BBC Focus - Science & Technology|July 2020
Flexible hours and working from home have been on the rise for a number of years, with around 1.7 million people out of the UK’s 32.6 million in employment reporting that they worked mainly from home in 2019, compared to just 884,000 working from home in 2008. But since the coronavirus pandemic and at the UK government’s request, it’s believed that approximately 44 per cent of working adults – roughly 14.2 million people – have turned their living spaces into a home office.
In 2019, Kelly Reynolds, a professor of public health and environmental science, published a paper looking at the way a virus spreads within the office environment. Reynolds and her colleagues at the University of Arizona found that simple hygiene measures or interventions, like providing hand sanitiser and disinfection wipes, could result in an 80 per cent reduction in the risk of respiratory and diarrhoeal Illnesses.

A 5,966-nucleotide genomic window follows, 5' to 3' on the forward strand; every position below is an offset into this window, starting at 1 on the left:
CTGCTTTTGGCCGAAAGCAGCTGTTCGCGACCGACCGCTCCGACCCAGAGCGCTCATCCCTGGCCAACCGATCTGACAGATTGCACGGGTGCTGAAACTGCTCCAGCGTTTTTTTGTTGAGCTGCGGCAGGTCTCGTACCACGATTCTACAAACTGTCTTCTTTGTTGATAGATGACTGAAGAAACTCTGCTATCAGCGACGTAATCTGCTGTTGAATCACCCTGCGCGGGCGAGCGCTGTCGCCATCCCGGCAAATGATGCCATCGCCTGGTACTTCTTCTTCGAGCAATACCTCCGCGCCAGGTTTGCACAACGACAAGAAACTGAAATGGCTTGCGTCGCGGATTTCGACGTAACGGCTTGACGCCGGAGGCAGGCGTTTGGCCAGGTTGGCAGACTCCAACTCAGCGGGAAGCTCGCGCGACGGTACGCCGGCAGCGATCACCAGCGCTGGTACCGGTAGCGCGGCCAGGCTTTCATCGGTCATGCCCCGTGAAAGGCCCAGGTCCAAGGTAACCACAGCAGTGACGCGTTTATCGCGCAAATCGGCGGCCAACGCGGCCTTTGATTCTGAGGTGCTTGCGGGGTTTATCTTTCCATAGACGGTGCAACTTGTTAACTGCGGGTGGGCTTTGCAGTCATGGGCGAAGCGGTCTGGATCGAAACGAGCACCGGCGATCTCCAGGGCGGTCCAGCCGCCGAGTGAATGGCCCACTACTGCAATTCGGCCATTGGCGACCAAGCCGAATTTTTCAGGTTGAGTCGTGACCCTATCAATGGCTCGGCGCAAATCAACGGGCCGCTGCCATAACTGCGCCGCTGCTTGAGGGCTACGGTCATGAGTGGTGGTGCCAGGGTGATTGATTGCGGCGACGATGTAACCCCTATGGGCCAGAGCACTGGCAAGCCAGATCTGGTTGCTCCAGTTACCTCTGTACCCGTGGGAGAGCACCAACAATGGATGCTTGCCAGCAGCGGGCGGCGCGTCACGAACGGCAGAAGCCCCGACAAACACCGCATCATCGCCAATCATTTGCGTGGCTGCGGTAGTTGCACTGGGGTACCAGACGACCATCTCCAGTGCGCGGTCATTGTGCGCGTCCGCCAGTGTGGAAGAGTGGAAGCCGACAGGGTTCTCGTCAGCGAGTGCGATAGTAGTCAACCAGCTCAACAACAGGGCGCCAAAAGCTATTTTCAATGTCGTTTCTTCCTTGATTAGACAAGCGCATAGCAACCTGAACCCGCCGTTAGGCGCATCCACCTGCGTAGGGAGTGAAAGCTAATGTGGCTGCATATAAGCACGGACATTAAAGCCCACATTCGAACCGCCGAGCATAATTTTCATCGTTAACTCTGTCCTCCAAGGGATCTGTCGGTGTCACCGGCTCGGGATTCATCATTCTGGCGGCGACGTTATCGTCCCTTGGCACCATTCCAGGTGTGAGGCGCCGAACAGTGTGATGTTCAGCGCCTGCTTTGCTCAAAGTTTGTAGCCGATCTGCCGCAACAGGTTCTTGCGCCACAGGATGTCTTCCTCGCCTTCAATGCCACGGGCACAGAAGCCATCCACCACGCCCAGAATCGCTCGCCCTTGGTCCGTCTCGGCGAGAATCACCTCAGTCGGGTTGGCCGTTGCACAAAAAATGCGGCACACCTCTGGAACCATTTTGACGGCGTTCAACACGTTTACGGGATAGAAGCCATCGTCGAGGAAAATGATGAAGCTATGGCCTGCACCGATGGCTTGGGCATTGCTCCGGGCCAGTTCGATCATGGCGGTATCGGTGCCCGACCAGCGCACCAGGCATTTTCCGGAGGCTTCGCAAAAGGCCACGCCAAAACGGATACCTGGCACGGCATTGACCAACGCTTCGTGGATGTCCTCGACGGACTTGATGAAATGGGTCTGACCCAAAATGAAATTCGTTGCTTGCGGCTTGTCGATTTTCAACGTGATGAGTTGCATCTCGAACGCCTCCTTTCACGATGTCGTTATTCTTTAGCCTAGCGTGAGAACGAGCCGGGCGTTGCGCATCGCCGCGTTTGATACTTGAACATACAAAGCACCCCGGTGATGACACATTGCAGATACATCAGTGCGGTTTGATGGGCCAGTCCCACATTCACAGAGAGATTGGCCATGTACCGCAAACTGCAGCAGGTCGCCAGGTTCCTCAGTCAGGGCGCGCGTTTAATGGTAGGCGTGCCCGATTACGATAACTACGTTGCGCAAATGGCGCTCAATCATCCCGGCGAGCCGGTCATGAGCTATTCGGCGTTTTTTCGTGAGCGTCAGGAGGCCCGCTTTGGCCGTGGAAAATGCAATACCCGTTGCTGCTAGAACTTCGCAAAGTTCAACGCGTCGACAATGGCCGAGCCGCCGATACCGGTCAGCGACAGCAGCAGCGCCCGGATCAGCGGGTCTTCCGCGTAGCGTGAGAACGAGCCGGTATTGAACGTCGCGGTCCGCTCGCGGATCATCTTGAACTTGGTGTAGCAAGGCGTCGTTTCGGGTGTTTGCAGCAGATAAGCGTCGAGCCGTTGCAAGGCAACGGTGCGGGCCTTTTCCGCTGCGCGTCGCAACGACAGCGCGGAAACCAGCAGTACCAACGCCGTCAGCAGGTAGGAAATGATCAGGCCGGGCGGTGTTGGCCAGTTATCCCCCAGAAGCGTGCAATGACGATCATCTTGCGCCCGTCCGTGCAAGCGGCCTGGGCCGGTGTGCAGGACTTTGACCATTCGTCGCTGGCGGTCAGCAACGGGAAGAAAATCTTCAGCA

Throughout the COVID-19 pandemic, Reynolds has been helping businesses with infection control and has been advising public services on how to safely re-open.
HOW DOES A VIRUS SPREAD AROUND THE OFFICE?
“If just one person comes to work sick, they can contaminate over 50 per cent of the office surfaces, and their co-workers’ [spaces], in less than four hours,” says Reynolds. “The typical route of transmission is from an infected person’s hands to surfaces that are touched by multiple people.”
This hand-to-surface-to-hand transmission enables a virus to spread quickly in an office setting. That’s why the worst offenders are shared areas, such as the kitchen and toilets, and things touched multiple times a day, like doorknobs and lift buttons, says Reynolds. The most contaminated site? The handle to the refrigerator door.
You can read up to 3 premium stories before you subscribe to Magzter GOLD
Log in, if you are already a subscriber
Get unlimited access to thousands of curated premium stories and 5,000+ magazines
READ THE ENTIRE ISSUE